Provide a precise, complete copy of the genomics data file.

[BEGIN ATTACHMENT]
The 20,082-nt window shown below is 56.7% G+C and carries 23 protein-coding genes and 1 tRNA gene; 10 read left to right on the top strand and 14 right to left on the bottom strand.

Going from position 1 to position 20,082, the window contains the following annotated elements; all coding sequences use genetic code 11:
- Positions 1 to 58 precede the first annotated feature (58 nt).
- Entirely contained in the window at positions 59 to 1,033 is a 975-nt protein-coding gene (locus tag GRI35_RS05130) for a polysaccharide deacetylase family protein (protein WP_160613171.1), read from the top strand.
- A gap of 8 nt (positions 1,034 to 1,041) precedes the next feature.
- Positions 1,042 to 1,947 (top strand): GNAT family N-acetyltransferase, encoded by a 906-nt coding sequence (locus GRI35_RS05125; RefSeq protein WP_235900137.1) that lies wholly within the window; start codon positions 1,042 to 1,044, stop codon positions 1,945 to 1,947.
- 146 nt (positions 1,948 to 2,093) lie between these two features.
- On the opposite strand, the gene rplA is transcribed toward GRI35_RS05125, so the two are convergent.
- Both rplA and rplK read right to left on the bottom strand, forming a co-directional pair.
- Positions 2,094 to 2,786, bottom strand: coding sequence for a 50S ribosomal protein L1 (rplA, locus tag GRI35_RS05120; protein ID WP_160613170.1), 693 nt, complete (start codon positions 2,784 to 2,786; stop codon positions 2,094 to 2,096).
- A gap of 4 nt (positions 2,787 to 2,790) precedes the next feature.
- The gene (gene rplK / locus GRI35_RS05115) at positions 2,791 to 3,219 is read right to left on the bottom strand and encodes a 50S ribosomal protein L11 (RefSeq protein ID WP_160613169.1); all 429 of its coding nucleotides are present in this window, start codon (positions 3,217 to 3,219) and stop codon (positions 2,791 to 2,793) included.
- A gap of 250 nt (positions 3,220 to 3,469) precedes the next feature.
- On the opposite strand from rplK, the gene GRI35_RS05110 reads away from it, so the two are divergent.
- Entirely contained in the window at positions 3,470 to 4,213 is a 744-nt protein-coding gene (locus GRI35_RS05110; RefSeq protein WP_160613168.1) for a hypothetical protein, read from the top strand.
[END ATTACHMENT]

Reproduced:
The 20,082-nt window shown below is 56.7% G+C and carries 23 protein-coding genes and 1 tRNA gene; 10 read left to right on the top strand and 14 right to left on the bottom strand.

Going from position 1 to position 20,082, the window contains the following annotated elements; all coding sequences use genetic code 11:
- Positions 1 to 58 precede the first annotated feature (58 nt).
- Entirely contained in the window at positions 59 to 1,033 is a 975-nt protein-coding gene (locus tag GRI35_RS05130) for a polysaccharide deacetylase family protein (protein WP_160613171.1), read from the top strand.
- A gap of 8 nt (positions 1,034 to 1,041) precedes the next feature.
- Positions 1,042 to 1,947 (top strand): GNAT family N-acetyltransferase, encoded by a 906-nt coding sequence (locus GRI35_RS05125; RefSeq protein WP_235900137.1) that lies wholly within the window; start codon positions 1,042 to 1,044, stop codon positions 1,945 to 1,947.
- 146 nt (positions 1,948 to 2,093) lie between these two features.
- On the opposite strand, the gene rplA is transcribed toward GRI35_RS05125, so the two are convergent.
- Both rplA and rplK read right to left on the bottom strand, forming a co-directional pair.
- Positions 2,094 to 2,786, bottom strand: coding sequence for a 50S ribosomal protein L1 (rplA, locus tag GRI35_RS05120; protein ID WP_160613170.1), 693 nt, complete (start codon positions 2,784 to 2,786; stop codon positions 2,094 to 2,096).
- A gap of 4 nt (positions 2,787 to 2,790) precedes the next feature.
- The gene (gene rplK / locus GRI35_RS05115) at positions 2,791 to 3,219 is read right to left on the bottom strand and encodes a 50S ribosomal protein L11 (RefSeq protein ID WP_160613169.1); all 429 of its coding nucleotides are present in this window, start codon (positions 3,217 to 3,219) and stop codon (positions 2,791 to 2,793) included.
- A gap of 250 nt (positions 3,220 to 3,469) precedes the next feature.
- On the opposite strand from rplK, the gene GRI35_RS05110 reads away from it, so the two are divergent.
- Entirely contained in the window at positions 3,470 to 4,213 is a 744-nt protein-coding gene (locus GRI35_RS05110; RefSeq protein WP_160613168.1) for a hypothetical protein, read from the top strand.